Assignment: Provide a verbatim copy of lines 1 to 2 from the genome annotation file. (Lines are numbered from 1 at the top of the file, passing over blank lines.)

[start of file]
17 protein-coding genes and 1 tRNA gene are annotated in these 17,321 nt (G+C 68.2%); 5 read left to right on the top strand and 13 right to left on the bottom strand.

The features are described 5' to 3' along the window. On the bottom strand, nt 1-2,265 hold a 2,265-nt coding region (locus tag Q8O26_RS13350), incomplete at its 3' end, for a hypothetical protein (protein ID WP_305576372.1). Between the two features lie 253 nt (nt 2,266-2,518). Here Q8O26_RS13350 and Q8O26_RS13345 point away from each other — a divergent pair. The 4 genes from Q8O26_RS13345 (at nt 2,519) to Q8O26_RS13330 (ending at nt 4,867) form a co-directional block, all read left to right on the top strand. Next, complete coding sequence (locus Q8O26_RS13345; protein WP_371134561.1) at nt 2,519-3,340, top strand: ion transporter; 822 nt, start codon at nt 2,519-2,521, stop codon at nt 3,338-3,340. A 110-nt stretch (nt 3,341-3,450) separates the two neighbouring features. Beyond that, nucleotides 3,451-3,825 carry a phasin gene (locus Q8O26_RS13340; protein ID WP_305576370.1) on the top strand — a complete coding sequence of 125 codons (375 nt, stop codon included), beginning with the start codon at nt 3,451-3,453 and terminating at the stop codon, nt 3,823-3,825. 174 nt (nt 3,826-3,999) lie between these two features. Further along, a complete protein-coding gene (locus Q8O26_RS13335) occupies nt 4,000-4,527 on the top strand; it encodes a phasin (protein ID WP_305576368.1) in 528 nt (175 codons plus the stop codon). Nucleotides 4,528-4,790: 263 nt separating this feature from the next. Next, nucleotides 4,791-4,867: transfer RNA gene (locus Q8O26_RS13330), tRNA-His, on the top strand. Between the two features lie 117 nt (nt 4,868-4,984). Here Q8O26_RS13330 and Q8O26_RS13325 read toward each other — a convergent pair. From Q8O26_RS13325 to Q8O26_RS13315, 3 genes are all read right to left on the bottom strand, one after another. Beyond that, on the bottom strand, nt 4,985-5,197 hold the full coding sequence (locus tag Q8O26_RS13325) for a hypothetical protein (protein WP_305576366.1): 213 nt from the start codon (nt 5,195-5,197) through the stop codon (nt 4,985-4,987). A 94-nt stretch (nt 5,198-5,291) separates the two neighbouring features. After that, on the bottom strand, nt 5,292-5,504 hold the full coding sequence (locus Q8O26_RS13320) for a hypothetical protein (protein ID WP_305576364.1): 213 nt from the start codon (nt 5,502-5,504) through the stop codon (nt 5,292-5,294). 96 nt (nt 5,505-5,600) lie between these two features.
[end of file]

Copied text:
17 protein-coding genes and 1 tRNA gene are annotated in these 17,321 nt (G+C 68.2%); 5 read left to right on the top strand and 13 right to left on the bottom strand.

The features are described 5' to 3' along the window. On the bottom strand, nt 1-2,265 hold a 2,265-nt coding region (locus tag Q8O26_RS13350), incomplete at its 3' end, for a hypothetical protein (protein ID WP_305576372.1). Between the two features lie 253 nt (nt 2,266-2,518). Here Q8O26_RS13350 and Q8O26_RS13345 point away from each other — a divergent pair. The 4 genes from Q8O26_RS13345 (at nt 2,519) to Q8O26_RS13330 (ending at nt 4,867) form a co-directional block, all read left to right on the top strand. Next, complete coding sequence (locus Q8O26_RS13345; protein WP_371134561.1) at nt 2,519-3,340, top strand: ion transporter; 822 nt, start codon at nt 2,519-2,521, stop codon at nt 3,338-3,340. A 110-nt stretch (nt 3,341-3,450) separates the two neighbouring features. Beyond that, nucleotides 3,451-3,825 carry a phasin gene (locus Q8O26_RS13340; protein ID WP_305576370.1) on the top strand — a complete coding sequence of 125 codons (375 nt, stop codon included), beginning with the start codon at nt 3,451-3,453 and terminating at the stop codon, nt 3,823-3,825. 174 nt (nt 3,826-3,999) lie between these two features. Further along, a complete protein-coding gene (locus Q8O26_RS13335) occupies nt 4,000-4,527 on the top strand; it encodes a phasin (protein ID WP_305576368.1) in 528 nt (175 codons plus the stop codon). Nucleotides 4,528-4,790: 263 nt separating this feature from the next. Next, nucleotides 4,791-4,867: transfer RNA gene (locus Q8O26_RS13330), tRNA-His, on the top strand. Between the two features lie 117 nt (nt 4,868-4,984). Here Q8O26_RS13330 and Q8O26_RS13325 read toward each other — a convergent pair. From Q8O26_RS13325 to Q8O26_RS13315, 3 genes are all read right to left on the bottom strand, one after another. Beyond that, on the bottom strand, nt 4,985-5,197 hold the full coding sequence (locus tag Q8O26_RS13325) for a hypothetical protein (protein WP_305576366.1): 213 nt from the start codon (nt 5,195-5,197) through the stop codon (nt 4,985-4,987). A 94-nt stretch (nt 5,198-5,291) separates the two neighbouring features. After that, on the bottom strand, nt 5,292-5,504 hold the full coding sequence (locus Q8O26_RS13320) for a hypothetical protein (protein ID WP_305576364.1): 213 nt from the start codon (nt 5,502-5,504) through the stop codon (nt 5,292-5,294). 96 nt (nt 5,505-5,600) lie between these two features.